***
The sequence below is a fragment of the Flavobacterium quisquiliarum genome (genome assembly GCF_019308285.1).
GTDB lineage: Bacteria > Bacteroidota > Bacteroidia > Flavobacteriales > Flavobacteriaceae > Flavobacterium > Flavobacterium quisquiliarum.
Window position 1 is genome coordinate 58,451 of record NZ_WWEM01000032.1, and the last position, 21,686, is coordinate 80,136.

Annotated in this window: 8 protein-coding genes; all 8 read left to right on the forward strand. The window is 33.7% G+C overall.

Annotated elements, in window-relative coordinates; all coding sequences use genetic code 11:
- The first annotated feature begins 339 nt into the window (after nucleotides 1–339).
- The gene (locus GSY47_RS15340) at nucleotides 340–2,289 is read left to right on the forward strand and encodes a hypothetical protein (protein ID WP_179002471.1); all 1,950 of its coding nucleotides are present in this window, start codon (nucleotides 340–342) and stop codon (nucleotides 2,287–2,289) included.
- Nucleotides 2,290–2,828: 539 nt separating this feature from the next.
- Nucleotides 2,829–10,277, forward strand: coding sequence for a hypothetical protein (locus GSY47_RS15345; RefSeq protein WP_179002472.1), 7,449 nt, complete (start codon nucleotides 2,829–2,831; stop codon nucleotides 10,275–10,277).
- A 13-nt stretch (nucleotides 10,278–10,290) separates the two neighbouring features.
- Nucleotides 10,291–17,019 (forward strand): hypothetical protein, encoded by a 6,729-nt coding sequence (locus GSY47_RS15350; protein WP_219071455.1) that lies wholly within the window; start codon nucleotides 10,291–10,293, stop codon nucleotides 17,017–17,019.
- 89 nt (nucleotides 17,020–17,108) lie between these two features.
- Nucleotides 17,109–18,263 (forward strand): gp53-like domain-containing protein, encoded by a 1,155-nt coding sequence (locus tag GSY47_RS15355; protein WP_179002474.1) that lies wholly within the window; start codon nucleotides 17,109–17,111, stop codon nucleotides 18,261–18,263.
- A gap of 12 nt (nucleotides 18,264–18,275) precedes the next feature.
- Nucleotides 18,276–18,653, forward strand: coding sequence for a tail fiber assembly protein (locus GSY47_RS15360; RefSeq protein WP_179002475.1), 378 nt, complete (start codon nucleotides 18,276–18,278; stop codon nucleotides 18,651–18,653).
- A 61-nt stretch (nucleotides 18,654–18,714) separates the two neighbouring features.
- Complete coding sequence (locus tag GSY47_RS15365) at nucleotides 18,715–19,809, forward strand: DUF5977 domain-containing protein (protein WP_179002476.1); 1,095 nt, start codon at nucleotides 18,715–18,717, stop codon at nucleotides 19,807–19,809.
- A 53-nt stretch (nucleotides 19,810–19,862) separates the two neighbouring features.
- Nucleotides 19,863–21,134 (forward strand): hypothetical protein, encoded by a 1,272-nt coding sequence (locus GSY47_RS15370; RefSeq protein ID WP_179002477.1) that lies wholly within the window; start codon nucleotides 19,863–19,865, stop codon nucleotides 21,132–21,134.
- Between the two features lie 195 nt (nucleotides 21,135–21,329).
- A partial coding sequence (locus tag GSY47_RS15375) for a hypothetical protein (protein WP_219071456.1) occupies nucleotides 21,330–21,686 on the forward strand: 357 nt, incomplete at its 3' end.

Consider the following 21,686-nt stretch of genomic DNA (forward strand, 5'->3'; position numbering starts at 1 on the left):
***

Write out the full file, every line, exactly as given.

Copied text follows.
The sequence below is a fragment of the Flavobacterium quisquiliarum genome (genome assembly GCF_019308285.1).
GTDB lineage: Bacteria > Bacteroidota > Bacteroidia > Flavobacteriales > Flavobacteriaceae > Flavobacterium > Flavobacterium quisquiliarum.
Window position 1 is genome coordinate 58,451 of record NZ_WWEM01000032.1, and the last position, 21,686, is coordinate 80,136.

Annotated in this window: 8 protein-coding genes; all 8 read left to right on the forward strand. The window is 33.7% G+C overall.

Annotated elements, in window-relative coordinates; all coding sequences use genetic code 11:
- The first annotated feature begins 339 nt into the window (after nucleotides 1–339).
- The gene (locus GSY47_RS15340) at nucleotides 340–2,289 is read left to right on the forward strand and encodes a hypothetical protein (protein ID WP_179002471.1); all 1,950 of its coding nucleotides are present in this window, start codon (nucleotides 340–342) and stop codon (nucleotides 2,287–2,289) included.
- Nucleotides 2,290–2,828: 539 nt separating this feature from the next.
- Nucleotides 2,829–10,277, forward strand: coding sequence for a hypothetical protein (locus GSY47_RS15345; RefSeq protein WP_179002472.1), 7,449 nt, complete (start codon nucleotides 2,829–2,831; stop codon nucleotides 10,275–10,277).
- A 13-nt stretch (nucleotides 10,278–10,290) separates the two neighbouring features.
- Nucleotides 10,291–17,019 (forward strand): hypothetical protein, encoded by a 6,729-nt coding sequence (locus GSY47_RS15350; protein WP_219071455.1) that lies wholly within the window; start codon nucleotides 10,291–10,293, stop codon nucleotides 17,017–17,019.
- 89 nt (nucleotides 17,020–17,108) lie between these two features.
- Nucleotides 17,109–18,263 (forward strand): gp53-like domain-containing protein, encoded by a 1,155-nt coding sequence (locus tag GSY47_RS15355; protein WP_179002474.1) that lies wholly within the window; start codon nucleotides 17,109–17,111, stop codon nucleotides 18,261–18,263.
- A gap of 12 nt (nucleotides 18,264–18,275) precedes the next feature.
- Nucleotides 18,276–18,653, forward strand: coding sequence for a tail fiber assembly protein (locus GSY47_RS15360; RefSeq protein WP_179002475.1), 378 nt, complete (start codon nucleotides 18,276–18,278; stop codon nucleotides 18,651–18,653).
- A 61-nt stretch (nucleotides 18,654–18,714) separates the two neighbouring features.
- Complete coding sequence (locus tag GSY47_RS15365) at nucleotides 18,715–19,809, forward strand: DUF5977 domain-containing protein (protein WP_179002476.1); 1,095 nt, start codon at nucleotides 18,715–18,717, stop codon at nucleotides 19,807–19,809.
- A 53-nt stretch (nucleotides 19,810–19,862) separates the two neighbouring features.
- Nucleotides 19,863–21,134 (forward strand): hypothetical protein, encoded by a 1,272-nt coding sequence (locus GSY47_RS15370; RefSeq protein ID WP_179002477.1) that lies wholly within the window; start codon nucleotides 19,863–19,865, stop codon nucleotides 21,132–21,134.
- Between the two features lie 195 nt (nucleotides 21,135–21,329).
- A partial coding sequence (locus tag GSY47_RS15375) for a hypothetical protein (protein WP_219071456.1) occupies nucleotides 21,330–21,686 on the forward strand: 357 nt, incomplete at its 3' end.

Consider the following 21,686-nt stretch of genomic DNA (forward strand, 5'->3'; position numbering starts at 1 on the left):